Sue Olson McCullough moderated the Women in Suspense panel. Sue rounded up three successful mystery/suspense writers from the San Francisco Bay Area; one with seven books under her belt; another with two series going and a third who just published her first book but recently signed two two-book contracts.
- Robin Burcell – Her first book was a time-travel romance but she is better known for her police procedurals, and her most recent series follows a forensic artist.
- Juliet Blackwell – writes “cozy” mysteries set in San Francisco. Her first series follows a woman “faux finisher” who renovates Pacific Heights mansions, and uncovers murders along the way.
- Gigi Pandian – chose the independent publishing route for her first book Artifact but now has a two-book contract with the same series character, and a contract for two YA mystery books.
These three women all know one another, so the panel was a pretty free-wheeling discussion. Some common themes emerged.
- All three of the authors talked about writing the kind of book they enjoyed reading.
- Juliet and Gigi discussed the difficulty of writing an adventure story using what they called a “cozy voice”—the type of book where the murders usually happen offstage, and there is a minimum of grittiness and gore (unlike Robin’s books, which, following procedure, deal a lot more with the forensic sciences).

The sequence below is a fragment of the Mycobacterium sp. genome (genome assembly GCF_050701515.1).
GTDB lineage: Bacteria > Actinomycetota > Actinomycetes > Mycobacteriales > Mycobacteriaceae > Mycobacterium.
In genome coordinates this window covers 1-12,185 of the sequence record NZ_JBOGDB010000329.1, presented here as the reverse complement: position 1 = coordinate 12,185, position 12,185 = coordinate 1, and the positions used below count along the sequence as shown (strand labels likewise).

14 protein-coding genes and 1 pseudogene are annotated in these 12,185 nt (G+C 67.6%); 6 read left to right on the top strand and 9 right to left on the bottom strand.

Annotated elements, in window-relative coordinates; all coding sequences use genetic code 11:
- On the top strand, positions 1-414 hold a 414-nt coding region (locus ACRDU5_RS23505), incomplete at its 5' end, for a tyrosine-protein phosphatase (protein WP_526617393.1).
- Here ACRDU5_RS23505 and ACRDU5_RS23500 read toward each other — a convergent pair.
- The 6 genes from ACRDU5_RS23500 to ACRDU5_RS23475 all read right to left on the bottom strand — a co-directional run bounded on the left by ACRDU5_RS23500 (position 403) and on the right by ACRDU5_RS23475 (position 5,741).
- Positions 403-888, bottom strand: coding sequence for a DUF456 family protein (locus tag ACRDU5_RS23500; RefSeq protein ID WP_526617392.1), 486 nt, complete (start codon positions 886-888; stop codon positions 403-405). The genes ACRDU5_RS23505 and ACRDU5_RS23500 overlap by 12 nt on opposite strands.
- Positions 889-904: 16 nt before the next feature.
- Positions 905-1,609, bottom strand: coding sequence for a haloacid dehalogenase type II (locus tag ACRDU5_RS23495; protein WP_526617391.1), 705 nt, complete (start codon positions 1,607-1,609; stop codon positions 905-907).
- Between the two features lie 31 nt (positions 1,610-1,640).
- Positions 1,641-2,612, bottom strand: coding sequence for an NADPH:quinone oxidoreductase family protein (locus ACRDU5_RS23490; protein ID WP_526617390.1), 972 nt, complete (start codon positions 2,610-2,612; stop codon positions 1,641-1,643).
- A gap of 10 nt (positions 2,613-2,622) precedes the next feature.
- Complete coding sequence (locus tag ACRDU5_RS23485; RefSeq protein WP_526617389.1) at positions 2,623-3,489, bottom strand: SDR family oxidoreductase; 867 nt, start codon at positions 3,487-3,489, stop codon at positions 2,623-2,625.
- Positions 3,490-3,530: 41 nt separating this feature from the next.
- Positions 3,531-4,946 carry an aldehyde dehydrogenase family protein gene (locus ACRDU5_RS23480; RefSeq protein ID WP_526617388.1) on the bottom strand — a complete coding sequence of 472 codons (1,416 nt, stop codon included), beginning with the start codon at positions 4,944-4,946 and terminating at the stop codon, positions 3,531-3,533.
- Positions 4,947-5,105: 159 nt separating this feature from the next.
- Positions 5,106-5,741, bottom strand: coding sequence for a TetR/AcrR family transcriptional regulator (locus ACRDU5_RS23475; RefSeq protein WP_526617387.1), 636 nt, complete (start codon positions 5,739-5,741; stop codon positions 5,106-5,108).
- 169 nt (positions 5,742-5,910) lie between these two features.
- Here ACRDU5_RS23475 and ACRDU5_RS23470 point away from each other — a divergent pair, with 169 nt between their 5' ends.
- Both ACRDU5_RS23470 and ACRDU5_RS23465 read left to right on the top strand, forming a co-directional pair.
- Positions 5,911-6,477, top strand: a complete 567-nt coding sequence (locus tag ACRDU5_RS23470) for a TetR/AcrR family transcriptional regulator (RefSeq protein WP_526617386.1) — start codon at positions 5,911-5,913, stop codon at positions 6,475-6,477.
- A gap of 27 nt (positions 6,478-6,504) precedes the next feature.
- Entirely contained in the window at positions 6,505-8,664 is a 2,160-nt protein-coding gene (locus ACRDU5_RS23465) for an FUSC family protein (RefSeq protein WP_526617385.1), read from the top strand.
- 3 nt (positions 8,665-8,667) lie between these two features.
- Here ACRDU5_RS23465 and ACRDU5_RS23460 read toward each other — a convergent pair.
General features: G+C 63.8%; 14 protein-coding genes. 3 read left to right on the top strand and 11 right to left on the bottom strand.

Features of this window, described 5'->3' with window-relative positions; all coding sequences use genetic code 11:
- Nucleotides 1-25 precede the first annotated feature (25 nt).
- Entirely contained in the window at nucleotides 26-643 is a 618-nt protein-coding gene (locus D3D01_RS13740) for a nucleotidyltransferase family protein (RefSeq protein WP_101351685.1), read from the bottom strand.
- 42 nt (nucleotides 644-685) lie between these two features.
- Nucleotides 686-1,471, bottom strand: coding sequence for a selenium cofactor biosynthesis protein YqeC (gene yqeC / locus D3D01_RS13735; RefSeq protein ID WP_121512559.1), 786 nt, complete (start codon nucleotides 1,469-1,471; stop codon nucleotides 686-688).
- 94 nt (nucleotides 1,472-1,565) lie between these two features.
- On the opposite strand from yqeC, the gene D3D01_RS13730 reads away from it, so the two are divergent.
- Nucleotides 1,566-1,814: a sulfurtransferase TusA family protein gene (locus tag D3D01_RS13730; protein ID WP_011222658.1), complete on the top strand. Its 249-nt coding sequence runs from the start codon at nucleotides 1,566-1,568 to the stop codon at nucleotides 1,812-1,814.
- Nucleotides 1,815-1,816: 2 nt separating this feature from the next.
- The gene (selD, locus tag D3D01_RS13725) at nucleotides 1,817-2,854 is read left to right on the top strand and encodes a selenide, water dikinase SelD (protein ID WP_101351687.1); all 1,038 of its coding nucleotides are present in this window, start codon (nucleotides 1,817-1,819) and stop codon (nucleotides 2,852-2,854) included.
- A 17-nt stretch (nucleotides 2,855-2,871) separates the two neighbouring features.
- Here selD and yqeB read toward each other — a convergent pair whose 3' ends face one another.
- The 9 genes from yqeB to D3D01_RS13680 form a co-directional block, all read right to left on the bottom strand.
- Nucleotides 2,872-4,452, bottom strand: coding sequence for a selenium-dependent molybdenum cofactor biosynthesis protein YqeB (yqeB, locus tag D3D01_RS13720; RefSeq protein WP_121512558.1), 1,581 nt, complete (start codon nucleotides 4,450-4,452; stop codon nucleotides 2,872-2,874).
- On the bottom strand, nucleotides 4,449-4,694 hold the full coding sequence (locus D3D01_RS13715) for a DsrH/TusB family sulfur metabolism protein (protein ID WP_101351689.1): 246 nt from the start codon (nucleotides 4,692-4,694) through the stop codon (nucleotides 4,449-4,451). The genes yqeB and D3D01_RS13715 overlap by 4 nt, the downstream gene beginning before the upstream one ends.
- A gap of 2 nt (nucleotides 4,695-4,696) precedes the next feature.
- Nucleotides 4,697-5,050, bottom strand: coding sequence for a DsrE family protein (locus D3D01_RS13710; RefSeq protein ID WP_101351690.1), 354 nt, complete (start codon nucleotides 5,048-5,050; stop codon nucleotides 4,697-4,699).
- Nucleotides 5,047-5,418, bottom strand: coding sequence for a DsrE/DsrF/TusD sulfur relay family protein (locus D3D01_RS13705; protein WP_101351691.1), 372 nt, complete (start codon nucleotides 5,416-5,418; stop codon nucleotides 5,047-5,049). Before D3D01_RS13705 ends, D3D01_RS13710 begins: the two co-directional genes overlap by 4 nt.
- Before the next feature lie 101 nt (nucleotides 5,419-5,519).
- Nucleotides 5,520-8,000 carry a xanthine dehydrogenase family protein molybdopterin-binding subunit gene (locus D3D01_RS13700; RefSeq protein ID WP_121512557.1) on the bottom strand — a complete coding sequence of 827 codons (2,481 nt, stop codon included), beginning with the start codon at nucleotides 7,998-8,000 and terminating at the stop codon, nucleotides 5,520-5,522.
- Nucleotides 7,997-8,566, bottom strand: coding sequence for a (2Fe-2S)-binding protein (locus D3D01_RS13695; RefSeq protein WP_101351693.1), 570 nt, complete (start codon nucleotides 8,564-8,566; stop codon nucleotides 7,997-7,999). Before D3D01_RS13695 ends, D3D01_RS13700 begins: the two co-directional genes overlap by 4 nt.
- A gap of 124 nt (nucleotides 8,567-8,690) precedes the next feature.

- All three acknowledged the support of writing groups like Romance Writers of America (RWA), for their resources, knowledge and support. Clubs like California Writers’ Club (Redwood Writers is an affiliate) also can be hugely helpful to emerging writers.
Gigi Pandian started her book as part of National Novel Writing Month (NaNoWriMo), held every November. She said that she found the idea of writers’ groups and critique groups helpful, and that WriMo filled that need – also the urgency of having to complete 50,000 words in one month kept her on track and stopped her from dithering and doubting herself (my paraphrase there and certainly not her exact words!) She also talked about researching and planning the independent publishing of her book at the same time she was diagnosed with and underwent treatment for breast cancer, adding a level of depth to her story.
The panel was well attended, with nearly 30 people in the room. Juliet ended the panel by giving one of her books away free to the woman whose birthday had been two days earlier. What a nice touch!